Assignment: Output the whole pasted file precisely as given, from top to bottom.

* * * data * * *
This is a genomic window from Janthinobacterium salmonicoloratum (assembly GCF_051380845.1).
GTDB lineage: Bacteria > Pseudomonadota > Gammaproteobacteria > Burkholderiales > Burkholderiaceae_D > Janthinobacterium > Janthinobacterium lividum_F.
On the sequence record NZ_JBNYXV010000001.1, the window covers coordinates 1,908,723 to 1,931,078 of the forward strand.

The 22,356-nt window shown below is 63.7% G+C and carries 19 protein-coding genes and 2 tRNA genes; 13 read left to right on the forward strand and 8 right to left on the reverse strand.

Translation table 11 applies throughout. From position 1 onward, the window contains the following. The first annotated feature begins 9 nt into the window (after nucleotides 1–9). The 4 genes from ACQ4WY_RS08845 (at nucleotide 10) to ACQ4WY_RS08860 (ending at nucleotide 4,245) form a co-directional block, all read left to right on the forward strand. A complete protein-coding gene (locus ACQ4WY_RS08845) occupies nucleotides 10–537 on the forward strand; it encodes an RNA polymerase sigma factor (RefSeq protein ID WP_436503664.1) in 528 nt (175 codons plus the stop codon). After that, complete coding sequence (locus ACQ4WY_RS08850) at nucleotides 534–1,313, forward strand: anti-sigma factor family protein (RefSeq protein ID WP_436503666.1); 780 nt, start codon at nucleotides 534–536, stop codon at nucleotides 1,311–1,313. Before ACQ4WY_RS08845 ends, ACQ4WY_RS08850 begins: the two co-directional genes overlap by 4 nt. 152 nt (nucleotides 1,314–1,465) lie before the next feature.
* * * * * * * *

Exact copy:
This is a genomic window from Janthinobacterium salmonicoloratum (assembly GCF_051380845.1).
GTDB lineage: Bacteria > Pseudomonadota > Gammaproteobacteria > Burkholderiales > Burkholderiaceae_D > Janthinobacterium > Janthinobacterium lividum_F.
On the sequence record NZ_JBNYXV010000001.1, the window covers coordinates 1,908,723 to 1,931,078 of the forward strand.

The 22,356-nt window shown below is 63.7% G+C and carries 19 protein-coding genes and 2 tRNA genes; 13 read left to right on the forward strand and 8 right to left on the reverse strand.

Translation table 11 applies throughout. From position 1 onward, the window contains the following. The first annotated feature begins 9 nt into the window (after nucleotides 1–9). The 4 genes from ACQ4WY_RS08845 (at nucleotide 10) to ACQ4WY_RS08860 (ending at nucleotide 4,245) form a co-directional block, all read left to right on the forward strand. A complete protein-coding gene (locus ACQ4WY_RS08845) occupies nucleotides 10–537 on the forward strand; it encodes an RNA polymerase sigma factor (RefSeq protein ID WP_436503664.1) in 528 nt (175 codons plus the stop codon). After that, complete coding sequence (locus ACQ4WY_RS08850) at nucleotides 534–1,313, forward strand: anti-sigma factor family protein (RefSeq protein ID WP_436503666.1); 780 nt, start codon at nucleotides 534–536, stop codon at nucleotides 1,311–1,313. Before ACQ4WY_RS08845 ends, ACQ4WY_RS08850 begins: the two co-directional genes overlap by 4 nt. 152 nt (nucleotides 1,314–1,465) lie before the next feature.